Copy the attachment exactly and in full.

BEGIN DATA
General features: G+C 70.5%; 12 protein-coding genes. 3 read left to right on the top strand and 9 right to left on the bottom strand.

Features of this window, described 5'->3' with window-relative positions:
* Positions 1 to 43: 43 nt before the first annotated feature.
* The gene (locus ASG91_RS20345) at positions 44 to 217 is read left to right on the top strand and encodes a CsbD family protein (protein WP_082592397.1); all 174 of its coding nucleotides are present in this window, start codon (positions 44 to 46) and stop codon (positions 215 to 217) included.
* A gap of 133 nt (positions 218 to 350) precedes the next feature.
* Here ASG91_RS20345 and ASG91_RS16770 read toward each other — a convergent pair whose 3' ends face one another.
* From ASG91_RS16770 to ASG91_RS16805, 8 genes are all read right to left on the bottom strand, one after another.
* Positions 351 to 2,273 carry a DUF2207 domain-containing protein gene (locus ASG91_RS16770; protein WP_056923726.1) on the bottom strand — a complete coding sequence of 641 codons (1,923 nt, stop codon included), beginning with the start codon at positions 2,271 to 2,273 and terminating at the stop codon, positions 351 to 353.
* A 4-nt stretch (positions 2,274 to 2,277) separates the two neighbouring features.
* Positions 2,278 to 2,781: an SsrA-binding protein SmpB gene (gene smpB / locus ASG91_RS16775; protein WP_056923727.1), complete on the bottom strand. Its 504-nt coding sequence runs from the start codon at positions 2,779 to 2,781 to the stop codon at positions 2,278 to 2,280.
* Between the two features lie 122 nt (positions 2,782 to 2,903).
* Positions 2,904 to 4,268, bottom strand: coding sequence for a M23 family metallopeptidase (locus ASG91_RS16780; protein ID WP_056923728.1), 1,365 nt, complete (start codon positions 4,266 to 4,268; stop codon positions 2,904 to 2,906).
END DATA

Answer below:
General features: G+C 70.5%; 12 protein-coding genes. 3 read left to right on the top strand and 9 right to left on the bottom strand.

Features of this window, described 5'->3' with window-relative positions:
* Positions 1 to 43: 43 nt before the first annotated feature.
* The gene (locus ASG91_RS20345) at positions 44 to 217 is read left to right on the top strand and encodes a CsbD family protein (protein WP_082592397.1); all 174 of its coding nucleotides are present in this window, start codon (positions 44 to 46) and stop codon (positions 215 to 217) included.
* A gap of 133 nt (positions 218 to 350) precedes the next feature.
* Here ASG91_RS20345 and ASG91_RS16770 read toward each other — a convergent pair whose 3' ends face one another.
* From ASG91_RS16770 to ASG91_RS16805, 8 genes are all read right to left on the bottom strand, one after another.
* Positions 351 to 2,273 carry a DUF2207 domain-containing protein gene (locus ASG91_RS16770; protein WP_056923726.1) on the bottom strand — a complete coding sequence of 641 codons (1,923 nt, stop codon included), beginning with the start codon at positions 2,271 to 2,273 and terminating at the stop codon, positions 351 to 353.
* A 4-nt stretch (positions 2,274 to 2,277) separates the two neighbouring features.
* Positions 2,278 to 2,781: an SsrA-binding protein SmpB gene (gene smpB / locus ASG91_RS16775; protein WP_056923727.1), complete on the bottom strand. Its 504-nt coding sequence runs from the start codon at positions 2,779 to 2,781 to the stop codon at positions 2,278 to 2,280.
* Between the two features lie 122 nt (positions 2,782 to 2,903).
* Positions 2,904 to 4,268, bottom strand: coding sequence for a M23 family metallopeptidase (locus ASG91_RS16780; protein ID WP_056923728.1), 1,365 nt, complete (start codon positions 4,266 to 4,268; stop codon positions 2,904 to 2,906).